The real portrait was of England in the Depression, and it took Brandt well north to mining country to find it. On his return in the 1940s, London under the blitz had darkened as well, but he had little interest in overt damage, whether to buildings or psyches. His subjects still seek refuge in a stylized comedy, with the photographer ambiguously a part of the action and a stranger looking on. He also started a more notorious series in 1945, published in 1961 as Perspective of Nudes. Crossed hands give the appearance of buttocks right out of Pierre Molinier. Female body parts approach abstraction.
Maybe they and their brighter contrasts came as a relief after poverty and wartime, and maybe, too, they came with success. When Brandt finally takes up studio photography, including work for The New York Times and Vogue, he turns to artistry rather than brooding. He shoots artists with roots in Surrealism, like Max Ernst and Louise Nevelson, but also an artist as quintessentially English as Henry Moore. He keeps working almost to his death in 1983, with writers like Tom Stoppard and Martin Amis, but with time for the mods of the 1960s along the way. At the end, sitters become only their eyes. Presumably they and the photographer were watching all along.
For all that, Hermann Wilhelm Brandt was born in Hamburg, to a wealthy family in 1904. He joined a younger brother in Vienna in 1927, for the promise of a psychoanalytic cure to tuberculosis. His travels also took him to Paris and Man Ray, as an informal studio assistant, but he was not much inclined to talk about that either. "Nothing has ever happened to me," he insisted. "I think it would be less conventional and much more interesting to concentrate on photography and leave my life alone." The curator, Sarah Hermanson Meister, captures both the spirit of that statement and what it omits when she calls the retrospective "Shadow and Light."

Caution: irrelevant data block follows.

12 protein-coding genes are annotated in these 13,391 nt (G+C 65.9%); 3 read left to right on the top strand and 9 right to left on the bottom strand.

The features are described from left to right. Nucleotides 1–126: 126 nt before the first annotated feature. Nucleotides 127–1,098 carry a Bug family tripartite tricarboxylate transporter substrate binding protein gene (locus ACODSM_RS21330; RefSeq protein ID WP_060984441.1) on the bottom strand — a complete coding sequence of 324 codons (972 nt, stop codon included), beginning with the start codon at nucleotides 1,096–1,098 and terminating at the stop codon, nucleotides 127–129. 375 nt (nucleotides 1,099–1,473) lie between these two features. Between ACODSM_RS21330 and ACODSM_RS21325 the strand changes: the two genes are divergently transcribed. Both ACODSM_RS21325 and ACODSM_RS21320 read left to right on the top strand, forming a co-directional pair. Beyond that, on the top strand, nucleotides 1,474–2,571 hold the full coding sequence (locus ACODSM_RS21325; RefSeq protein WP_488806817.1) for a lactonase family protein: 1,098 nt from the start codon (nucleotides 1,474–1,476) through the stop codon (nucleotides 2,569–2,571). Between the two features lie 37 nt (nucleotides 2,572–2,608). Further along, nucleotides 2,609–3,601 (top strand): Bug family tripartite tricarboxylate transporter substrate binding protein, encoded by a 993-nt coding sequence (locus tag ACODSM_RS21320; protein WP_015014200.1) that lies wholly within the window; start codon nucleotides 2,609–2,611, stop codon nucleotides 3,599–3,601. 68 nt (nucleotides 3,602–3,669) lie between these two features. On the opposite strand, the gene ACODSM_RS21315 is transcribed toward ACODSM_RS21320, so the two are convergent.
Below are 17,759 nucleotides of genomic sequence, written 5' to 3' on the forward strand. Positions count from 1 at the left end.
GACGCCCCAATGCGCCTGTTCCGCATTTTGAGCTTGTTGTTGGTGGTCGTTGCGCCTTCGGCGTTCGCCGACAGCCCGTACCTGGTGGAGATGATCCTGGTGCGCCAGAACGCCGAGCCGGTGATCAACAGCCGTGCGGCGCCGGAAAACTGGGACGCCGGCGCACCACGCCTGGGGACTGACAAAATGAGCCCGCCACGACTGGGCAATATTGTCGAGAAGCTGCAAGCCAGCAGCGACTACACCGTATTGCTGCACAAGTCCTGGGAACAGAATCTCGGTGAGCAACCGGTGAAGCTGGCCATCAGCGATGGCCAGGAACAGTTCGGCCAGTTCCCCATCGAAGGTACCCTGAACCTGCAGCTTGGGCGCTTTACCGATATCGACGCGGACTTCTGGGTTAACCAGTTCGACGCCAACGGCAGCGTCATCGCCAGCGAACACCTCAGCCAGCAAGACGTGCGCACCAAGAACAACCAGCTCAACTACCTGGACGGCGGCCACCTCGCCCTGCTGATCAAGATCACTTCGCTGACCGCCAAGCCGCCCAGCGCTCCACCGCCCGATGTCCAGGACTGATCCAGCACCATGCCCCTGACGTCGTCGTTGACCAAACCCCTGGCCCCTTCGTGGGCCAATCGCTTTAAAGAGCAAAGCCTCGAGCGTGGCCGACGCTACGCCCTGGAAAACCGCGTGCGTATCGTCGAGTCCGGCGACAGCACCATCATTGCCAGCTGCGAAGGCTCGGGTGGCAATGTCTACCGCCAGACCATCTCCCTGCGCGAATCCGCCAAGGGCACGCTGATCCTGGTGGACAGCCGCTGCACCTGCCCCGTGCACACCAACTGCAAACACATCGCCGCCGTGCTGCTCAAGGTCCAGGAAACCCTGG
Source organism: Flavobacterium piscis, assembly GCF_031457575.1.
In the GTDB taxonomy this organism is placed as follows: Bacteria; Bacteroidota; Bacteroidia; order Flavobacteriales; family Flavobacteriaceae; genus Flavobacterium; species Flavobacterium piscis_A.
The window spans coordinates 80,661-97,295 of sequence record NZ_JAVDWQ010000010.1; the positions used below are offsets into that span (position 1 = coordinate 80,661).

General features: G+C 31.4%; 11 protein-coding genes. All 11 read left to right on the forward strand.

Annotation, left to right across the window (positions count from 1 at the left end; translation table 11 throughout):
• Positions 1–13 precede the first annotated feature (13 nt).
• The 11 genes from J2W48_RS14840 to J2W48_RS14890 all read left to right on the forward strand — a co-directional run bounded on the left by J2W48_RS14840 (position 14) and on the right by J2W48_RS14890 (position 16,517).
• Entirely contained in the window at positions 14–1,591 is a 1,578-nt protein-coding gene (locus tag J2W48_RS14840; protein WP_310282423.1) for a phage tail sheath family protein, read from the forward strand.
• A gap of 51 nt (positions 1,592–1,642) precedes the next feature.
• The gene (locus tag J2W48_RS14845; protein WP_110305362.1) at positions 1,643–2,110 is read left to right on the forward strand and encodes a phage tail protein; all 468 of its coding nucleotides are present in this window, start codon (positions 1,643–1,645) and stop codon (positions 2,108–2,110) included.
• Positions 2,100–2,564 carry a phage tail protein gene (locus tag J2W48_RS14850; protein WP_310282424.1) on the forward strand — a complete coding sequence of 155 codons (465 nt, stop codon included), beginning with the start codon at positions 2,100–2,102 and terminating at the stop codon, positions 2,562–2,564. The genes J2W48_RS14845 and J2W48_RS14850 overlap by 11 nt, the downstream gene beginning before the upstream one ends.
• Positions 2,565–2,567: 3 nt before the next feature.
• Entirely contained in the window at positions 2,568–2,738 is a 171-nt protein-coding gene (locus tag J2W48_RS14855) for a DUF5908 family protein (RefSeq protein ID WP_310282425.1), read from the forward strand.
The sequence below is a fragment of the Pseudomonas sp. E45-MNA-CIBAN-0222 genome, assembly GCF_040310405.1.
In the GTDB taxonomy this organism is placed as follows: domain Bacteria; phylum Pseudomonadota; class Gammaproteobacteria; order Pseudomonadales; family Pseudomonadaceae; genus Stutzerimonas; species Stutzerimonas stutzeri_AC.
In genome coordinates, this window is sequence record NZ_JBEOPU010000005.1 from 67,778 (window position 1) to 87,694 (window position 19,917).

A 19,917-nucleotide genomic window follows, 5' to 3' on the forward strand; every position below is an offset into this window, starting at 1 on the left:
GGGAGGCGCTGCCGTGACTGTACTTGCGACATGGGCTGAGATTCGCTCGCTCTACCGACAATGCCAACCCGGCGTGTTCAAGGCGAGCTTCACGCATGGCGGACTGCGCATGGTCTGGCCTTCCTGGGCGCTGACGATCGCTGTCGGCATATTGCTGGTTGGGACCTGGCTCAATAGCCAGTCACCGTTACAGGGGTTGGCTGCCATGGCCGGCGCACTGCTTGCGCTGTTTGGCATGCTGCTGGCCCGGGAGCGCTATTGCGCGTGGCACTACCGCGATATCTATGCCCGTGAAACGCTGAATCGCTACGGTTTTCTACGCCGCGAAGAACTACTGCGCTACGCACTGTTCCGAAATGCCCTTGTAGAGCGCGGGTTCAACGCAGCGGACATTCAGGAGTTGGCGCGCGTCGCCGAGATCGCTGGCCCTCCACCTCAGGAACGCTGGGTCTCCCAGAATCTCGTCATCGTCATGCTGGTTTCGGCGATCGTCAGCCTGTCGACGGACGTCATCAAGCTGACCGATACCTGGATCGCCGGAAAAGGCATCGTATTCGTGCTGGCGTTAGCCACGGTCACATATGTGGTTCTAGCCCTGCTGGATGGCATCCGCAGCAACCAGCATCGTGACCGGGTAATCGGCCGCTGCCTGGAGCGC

One can look to Brandt's work for what he hid. Then again, he had plenty of influences and fellow travelers. His documentary of the 1930s has a parallel in Walker Evans. Its bare streets parallel Eugène Atget, its elegance Henri Cartier-Bresson, and its unflinching strangeness Weegee. His early title all but quotes the 1933 Paris de Nuit ("Paris at Night") by Brassaï, someone else whose adopted name was a placeholder for a European identity that was harder to swallow or to pronounce. Call it conflict, assimilation, or art, but Brandt saw England's finest hour—in ways that Winston Churchill never dreamed.
"Walker Evans: American Photographs" ran at The Museum of Modern Art through January 26, 2014, Bill Brandt through August 12, 2013. A related review looks at a Walker Evans retrospective at the Met in 2000.